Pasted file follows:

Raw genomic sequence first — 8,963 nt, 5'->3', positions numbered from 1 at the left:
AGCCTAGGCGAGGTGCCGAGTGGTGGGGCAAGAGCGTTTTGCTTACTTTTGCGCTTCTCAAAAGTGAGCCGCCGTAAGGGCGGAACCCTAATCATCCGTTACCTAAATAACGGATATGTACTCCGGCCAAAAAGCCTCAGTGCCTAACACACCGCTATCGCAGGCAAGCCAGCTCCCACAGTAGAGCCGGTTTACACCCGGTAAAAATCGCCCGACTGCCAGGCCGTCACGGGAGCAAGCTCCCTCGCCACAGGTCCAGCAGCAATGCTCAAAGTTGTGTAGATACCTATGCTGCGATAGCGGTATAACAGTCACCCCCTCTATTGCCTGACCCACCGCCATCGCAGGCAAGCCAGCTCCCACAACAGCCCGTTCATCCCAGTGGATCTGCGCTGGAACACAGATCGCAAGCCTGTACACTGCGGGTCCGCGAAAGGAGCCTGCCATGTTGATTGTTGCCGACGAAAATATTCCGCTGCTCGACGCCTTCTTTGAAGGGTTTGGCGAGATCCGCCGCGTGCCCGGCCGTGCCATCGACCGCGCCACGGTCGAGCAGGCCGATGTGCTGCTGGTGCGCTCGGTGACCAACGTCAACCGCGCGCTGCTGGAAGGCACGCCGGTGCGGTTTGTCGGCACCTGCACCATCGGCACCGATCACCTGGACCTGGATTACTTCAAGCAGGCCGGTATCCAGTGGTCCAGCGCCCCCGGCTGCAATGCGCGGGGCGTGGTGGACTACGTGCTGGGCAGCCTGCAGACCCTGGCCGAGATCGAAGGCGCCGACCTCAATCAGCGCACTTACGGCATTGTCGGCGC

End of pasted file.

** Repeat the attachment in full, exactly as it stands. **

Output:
Raw genomic sequence first — 8,963 nt, 5'->3', positions numbered from 1 at the left:
AGCCTAGGCGAGGTGCCGAGTGGTGGGGCAAGAGCGTTTTGCTTACTTTTGCGCTTCTCAAAAGTGAGCCGCCGTAAGGGCGGAACCCTAATCATCCGTTACCTAAATAACGGATATGTACTCCGGCCAAAAAGCCTCAGTGCCTAACACACCGCTATCGCAGGCAAGCCAGCTCCCACAGTAGAGCCGGTTTACACCCGGTAAAAATCGCCCGACTGCCAGGCCGTCACGGGAGCAAGCTCCCTCGCCACAGGTCCAGCAGCAATGCTCAAAGTTGTGTAGATACCTATGCTGCGATAGCGGTATAACAGTCACCCCCTCTATTGCCTGACCCACCGCCATCGCAGGCAAGCCAGCTCCCACAACAGCCCGTTCATCCCAGTGGATCTGCGCTGGAACACAGATCGCAAGCCTGTACACTGCGGGTCCGCGAAAGGAGCCTGCCATGTTGATTGTTGCCGACGAAAATATTCCGCTGCTCGACGCCTTCTTTGAAGGGTTTGGCGAGATCCGCCGCGTGCCCGGCCGTGCCATCGACCGCGCCACGGTCGAGCAGGCCGATGTGCTGCTGGTGCGCTCGGTGACCAACGTCAACCGCGCGCTGCTGGAAGGCACGCCGGTGCGGTTTGTCGGCACCTGCACCATCGGCACCGATCACCTGGACCTGGATTACTTCAAGCAGGCCGGTATCCAGTGGTCCAGCGCCCCCGGCTGCAATGCGCGGGGCGTGGTGGACTACGTGCTGGGCAGCCTGCAGACCCTGGCCGAGATCGAAGGCGCCGACCTCAATCAGCGCACTTACGGCATTGTCGGCGC